At CoreVoice, we recommend using an “Origin Story” - where did you start, the decisions you made along the way, and where you are in your journey now. Look at the work we did for Setu; it answers the questions - “why is Setu’s work important, and how does it fit into a larger picture.” Setu got acquired by Pine Labs for $75m two years after we made this video.
But merely putting out an origin story video is not sufficient. In 2019, we worked with HyperVerge to identify their core voice. Sure enough, we started by articulating their origin story.
Further, to establish that HyperVerge does excellent work, we made a few videos about their most demanding challenges. We created these for the talent prospect (as opposed to the business prospect). We wanted talent to imagine the kind of work they will get to do in HyperVerge. In creating this content, we kept in mind that HyperVerge is a dual-purpose company with a “contribution” focus. Read the entire case study here.
Hyperverge is a unique dual-purpose company. But you don’t need a special purpose to tell your story. You just need to articulate what motivated you to start your business in the first place, what you are trying to solve, and where you want to reach
Part 2: What do we offer to the employee
Once candidates know who you are and what you do, their next question is why they should join your company. What is in it for them?
Candidates care about (a) remuneration and benefits and (b) growth opportunities, and (c) work culture.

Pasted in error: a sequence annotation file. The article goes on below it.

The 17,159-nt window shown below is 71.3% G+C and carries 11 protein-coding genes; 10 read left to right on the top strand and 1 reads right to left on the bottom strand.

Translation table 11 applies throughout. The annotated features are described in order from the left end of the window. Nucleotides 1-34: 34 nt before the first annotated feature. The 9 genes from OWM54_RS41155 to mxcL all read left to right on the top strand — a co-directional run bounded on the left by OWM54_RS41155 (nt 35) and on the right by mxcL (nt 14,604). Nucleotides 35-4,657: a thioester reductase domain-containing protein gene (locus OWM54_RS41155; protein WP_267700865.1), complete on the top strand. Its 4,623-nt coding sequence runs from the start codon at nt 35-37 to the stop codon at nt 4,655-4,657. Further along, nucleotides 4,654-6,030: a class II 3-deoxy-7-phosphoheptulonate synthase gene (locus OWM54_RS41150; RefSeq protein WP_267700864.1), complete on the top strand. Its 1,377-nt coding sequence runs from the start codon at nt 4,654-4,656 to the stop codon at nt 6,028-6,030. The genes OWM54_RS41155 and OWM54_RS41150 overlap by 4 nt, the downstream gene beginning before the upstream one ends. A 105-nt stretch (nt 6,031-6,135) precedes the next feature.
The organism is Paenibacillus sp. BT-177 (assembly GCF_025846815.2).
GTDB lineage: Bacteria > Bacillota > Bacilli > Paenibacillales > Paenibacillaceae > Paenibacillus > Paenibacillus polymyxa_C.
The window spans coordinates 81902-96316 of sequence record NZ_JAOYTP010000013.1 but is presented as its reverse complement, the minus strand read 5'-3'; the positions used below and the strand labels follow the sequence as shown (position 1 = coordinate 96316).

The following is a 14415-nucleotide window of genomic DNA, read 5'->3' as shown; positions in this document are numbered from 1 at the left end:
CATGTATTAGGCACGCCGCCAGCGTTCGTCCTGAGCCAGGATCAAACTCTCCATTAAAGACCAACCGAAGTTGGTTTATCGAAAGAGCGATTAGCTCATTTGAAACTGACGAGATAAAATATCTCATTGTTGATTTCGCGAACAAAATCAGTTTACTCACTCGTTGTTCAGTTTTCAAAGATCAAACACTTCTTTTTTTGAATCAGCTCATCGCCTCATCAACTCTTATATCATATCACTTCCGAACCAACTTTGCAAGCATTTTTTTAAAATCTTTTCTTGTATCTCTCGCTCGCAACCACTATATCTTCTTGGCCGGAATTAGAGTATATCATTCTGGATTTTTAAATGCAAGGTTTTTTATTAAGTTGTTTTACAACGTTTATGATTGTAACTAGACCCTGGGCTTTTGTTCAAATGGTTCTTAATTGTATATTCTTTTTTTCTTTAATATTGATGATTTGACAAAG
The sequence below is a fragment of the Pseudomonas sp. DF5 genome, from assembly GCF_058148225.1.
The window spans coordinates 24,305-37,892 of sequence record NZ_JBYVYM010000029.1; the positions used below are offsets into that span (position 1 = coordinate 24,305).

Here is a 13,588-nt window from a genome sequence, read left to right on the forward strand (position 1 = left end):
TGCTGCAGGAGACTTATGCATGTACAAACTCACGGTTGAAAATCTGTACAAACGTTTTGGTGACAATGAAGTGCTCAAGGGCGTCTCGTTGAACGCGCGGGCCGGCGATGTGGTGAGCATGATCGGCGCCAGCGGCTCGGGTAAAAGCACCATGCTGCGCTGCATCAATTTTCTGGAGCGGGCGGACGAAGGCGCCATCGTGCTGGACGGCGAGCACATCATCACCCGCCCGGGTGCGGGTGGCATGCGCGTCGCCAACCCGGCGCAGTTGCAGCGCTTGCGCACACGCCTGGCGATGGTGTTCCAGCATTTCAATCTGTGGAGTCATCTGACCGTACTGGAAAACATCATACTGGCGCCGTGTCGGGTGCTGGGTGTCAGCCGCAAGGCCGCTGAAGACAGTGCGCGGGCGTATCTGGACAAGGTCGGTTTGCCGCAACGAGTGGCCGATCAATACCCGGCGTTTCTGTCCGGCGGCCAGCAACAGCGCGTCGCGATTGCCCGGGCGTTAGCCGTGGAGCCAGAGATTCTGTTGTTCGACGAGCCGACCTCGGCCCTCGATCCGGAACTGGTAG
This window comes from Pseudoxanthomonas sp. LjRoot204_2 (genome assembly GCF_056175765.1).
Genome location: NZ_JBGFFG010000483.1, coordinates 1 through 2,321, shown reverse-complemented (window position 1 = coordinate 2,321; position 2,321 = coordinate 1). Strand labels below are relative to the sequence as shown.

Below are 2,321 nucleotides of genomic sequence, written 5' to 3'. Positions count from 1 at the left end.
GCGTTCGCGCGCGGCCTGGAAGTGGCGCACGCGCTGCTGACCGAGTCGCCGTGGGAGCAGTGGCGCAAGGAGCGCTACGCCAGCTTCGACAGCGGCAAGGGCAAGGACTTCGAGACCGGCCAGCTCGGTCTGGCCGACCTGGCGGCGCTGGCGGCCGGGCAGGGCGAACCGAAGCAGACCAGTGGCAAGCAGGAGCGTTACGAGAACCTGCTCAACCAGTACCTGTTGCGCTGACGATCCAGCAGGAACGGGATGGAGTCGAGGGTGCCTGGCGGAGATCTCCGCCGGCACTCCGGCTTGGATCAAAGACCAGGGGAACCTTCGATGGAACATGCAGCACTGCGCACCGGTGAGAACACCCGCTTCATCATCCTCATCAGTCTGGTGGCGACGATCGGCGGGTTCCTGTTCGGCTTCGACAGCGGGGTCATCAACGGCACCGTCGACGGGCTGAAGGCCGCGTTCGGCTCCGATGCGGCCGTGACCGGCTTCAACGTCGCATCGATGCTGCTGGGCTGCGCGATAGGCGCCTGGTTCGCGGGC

As startups, there is often an upper limit on remuneration and benefits. But growth opportunities are limitless. Thus, you need to highlight your company's unique growth opportunities. At CoreVoice, for example, we tell candidates, “why to learn marketing with one company when you can learn with five?” We can make this claim because employees at CoreVoice get to work with multiple startups (our clients).
There’s also the question of work culture. Perhaps you have a “culture document” or not. Either way, you need to inform candidates about how you work. At CoreVoice, here are a few “hows”:
- We take ownership. (Employees select their work.)
- We make promises and live up to them without needing nudges. (There will be no managers.)
- We are comfortable remote. (There will be no office.)
- We approach work with a joyful attitude. (No whining, cribbing, or roasting.)
- We are always open to learning new things. (We don’t always know everything.)
- We have lives outside office hours. (Work can’t be your entire life.)
These “hows” may differ for your company, but articulating and communicating them is critical. Candidates who resonate with your work culture will try harder. Candidates who don’t resonate will self-reject themselves and save you time.